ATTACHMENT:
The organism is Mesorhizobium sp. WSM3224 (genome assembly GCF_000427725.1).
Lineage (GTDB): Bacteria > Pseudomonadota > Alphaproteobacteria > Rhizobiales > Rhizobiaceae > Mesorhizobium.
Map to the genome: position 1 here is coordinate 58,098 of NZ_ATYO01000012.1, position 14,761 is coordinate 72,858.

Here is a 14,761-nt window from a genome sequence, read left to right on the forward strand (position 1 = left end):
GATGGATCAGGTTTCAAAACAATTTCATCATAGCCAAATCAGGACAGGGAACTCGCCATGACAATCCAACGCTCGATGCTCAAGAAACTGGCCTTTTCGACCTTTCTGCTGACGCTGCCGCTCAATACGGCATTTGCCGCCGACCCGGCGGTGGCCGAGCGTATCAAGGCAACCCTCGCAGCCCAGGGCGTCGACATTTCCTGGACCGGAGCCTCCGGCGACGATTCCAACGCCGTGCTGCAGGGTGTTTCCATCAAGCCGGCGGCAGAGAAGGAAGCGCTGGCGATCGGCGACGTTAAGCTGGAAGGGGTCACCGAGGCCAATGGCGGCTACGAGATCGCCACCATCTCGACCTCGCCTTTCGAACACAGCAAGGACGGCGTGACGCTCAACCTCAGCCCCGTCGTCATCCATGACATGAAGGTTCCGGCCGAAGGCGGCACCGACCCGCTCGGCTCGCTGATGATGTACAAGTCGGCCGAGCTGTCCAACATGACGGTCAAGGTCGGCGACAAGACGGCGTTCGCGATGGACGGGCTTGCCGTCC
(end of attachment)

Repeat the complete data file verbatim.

The organism is Mesorhizobium sp. WSM3224 (genome assembly GCF_000427725.1).
Lineage (GTDB): Bacteria > Pseudomonadota > Alphaproteobacteria > Rhizobiales > Rhizobiaceae > Mesorhizobium.
Map to the genome: position 1 here is coordinate 58,098 of NZ_ATYO01000012.1, position 14,761 is coordinate 72,858.

Here is a 14,761-nt window from a genome sequence, read left to right on the forward strand (position 1 = left end):
GATGGATCAGGTTTCAAAACAATTTCATCATAGCCAAATCAGGACAGGGAACTCGCCATGACAATCCAACGCTCGATGCTCAAGAAACTGGCCTTTTCGACCTTTCTGCTGACGCTGCCGCTCAATACGGCATTTGCCGCCGACCCGGCGGTGGCCGAGCGTATCAAGGCAACCCTCGCAGCCCAGGGCGTCGACATTTCCTGGACCGGAGCCTCCGGCGACGATTCCAACGCCGTGCTGCAGGGTGTTTCCATCAAGCCGGCGGCAGAGAAGGAAGCGCTGGCGATCGGCGACGTTAAGCTGGAAGGGGTCACCGAGGCCAATGGCGGCTACGAGATCGCCACCATCTCGACCTCGCCTTTCGAACACAGCAAGGACGGCGTGACGCTCAACCTCAGCCCCGTCGTCATCCATGACATGAAGGTTCCGGCCGAAGGCGGCACCGACCCGCTCGGCTCGCTGATGATGTACAAGTCGGCCGAGCTGTCCAACATGACGGTCAAGGTCGGCGACAAGACGGCGTTCGCGATGGACGGGCTTGCCGTCC